Growth Stages of Cilantro Seedlings

It usually only takes a few days for the first ‘true’ leaf to appear. This leaf will grow between the cotyledons and should resemble the mature foliage of cilantro. More and more leaves will soon follow.

I like to remind new gardeners that cotyledons have a significant but brief job. Once those mature leaves appear, the plant no longer needs the cotyledons. It’s 100% normal for the cotyledons to turn brown and shrivel up at this stage.

3. Vegetative Growth

A few mature leaves are all your cilantro needs to take off running. Growth from this point is rapid and almost exclusively consists of new stems and leaves emerging from the crown. Keep a close eye on the cilantro during this time. The best time to harvest your cilantro is during the vegetative growth phase.

Beneath the soil’s surface, the root system is also expanding. Cilantro has a central taproot covered in much smaller root hairs. 

By the way, that taproot is just as edible as the aromatic foliage! You may have to dig to find recipes that utilize cilantro root, but it’s reportedly quite tasty.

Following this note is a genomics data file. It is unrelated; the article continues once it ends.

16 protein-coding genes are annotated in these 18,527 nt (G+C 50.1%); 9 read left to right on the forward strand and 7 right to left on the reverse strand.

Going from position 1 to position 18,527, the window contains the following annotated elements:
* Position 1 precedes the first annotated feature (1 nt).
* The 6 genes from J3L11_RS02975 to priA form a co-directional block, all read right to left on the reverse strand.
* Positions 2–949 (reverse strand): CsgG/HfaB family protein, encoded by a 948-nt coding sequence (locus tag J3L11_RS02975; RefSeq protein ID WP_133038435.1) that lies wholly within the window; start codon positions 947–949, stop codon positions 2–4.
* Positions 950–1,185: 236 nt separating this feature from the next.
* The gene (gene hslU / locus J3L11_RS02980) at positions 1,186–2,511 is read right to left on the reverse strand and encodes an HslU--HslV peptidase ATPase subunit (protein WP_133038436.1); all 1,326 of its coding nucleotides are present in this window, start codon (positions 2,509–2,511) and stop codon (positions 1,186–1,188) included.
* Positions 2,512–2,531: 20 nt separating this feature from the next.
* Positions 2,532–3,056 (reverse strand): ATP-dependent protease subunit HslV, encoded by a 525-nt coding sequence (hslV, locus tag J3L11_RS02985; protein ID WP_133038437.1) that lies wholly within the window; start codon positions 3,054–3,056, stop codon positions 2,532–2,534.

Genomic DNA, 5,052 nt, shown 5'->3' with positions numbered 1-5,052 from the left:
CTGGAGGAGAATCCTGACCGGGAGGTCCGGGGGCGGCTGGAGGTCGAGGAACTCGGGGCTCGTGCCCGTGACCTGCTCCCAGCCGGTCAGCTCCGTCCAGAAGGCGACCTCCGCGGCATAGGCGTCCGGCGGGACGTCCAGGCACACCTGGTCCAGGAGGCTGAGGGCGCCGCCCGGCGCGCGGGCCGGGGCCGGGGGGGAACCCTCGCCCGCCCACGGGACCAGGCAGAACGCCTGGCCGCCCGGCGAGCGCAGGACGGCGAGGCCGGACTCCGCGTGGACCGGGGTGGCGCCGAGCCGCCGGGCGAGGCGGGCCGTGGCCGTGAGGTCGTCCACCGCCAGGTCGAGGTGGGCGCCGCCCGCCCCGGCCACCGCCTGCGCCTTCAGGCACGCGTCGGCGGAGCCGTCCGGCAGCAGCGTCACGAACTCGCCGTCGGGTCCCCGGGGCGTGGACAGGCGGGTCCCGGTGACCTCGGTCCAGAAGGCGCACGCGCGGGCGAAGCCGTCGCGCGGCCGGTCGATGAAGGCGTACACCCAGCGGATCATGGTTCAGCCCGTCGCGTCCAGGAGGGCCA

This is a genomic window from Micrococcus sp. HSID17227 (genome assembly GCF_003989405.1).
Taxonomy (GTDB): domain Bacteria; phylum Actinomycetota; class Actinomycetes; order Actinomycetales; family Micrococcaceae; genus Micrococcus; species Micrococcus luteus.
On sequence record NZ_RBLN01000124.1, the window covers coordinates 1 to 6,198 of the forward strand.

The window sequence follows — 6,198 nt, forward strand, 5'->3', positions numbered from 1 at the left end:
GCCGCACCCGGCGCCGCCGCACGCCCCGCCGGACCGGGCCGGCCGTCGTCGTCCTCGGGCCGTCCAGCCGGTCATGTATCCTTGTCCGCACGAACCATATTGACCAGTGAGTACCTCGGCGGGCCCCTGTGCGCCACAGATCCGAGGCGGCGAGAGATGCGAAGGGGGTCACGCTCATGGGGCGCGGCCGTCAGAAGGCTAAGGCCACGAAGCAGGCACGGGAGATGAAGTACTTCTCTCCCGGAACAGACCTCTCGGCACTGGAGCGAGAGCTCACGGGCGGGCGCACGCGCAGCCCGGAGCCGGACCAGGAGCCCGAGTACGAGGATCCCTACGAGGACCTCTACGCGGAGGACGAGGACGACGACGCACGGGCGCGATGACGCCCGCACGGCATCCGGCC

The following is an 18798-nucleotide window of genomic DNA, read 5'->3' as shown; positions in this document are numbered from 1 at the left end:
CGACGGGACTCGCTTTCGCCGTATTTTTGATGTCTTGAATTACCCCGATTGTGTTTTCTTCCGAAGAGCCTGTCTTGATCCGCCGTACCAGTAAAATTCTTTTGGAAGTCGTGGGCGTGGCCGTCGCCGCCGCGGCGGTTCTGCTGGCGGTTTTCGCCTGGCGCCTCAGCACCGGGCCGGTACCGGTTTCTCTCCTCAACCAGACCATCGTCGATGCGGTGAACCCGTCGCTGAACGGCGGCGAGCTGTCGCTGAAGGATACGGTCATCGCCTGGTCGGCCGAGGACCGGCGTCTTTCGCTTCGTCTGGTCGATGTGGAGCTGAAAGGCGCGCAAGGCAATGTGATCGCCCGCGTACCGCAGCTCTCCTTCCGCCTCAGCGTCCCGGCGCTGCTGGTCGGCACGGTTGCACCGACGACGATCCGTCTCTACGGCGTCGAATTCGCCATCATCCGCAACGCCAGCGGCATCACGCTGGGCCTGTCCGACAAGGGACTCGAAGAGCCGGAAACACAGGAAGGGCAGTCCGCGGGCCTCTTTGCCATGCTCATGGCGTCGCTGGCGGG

4. Flowering

Cilantro is similar to many other herbs and vegetables because it starts flowering in response to hot, long days. On average, cilantro will flower when there are at least 12 hours of sunlight per day and the temperature is above 85°F. 

Some cultivars are less susceptible to bolting than others. A couple of varieties recommended by the University of Wisconsin include ‘Santo’ and ‘Caribe’. Remember that no cilantro plant can tolerate prolonged heat without bolting.

Cilantro flowers are generally white (often with a slight pink or purple tinge) and develop in small umbels. Each umbel is made up of several individual florets. Every floret has an ovary that can produce a seed.

Growth Stages of Cilantro Flowering

5. Seed Production

To produce seeds, the cilantro florets must first be pollinated. Since the flowers are small, common pollinators include tiny syphid flies, gnats, and certain bee species. 

Cilantro is self-fertile, which means you only need one plant to produce coriander seed. The seeds develop quickly after pollination. Many cilantro plants will bear seed just 45 days after being planted in the garden.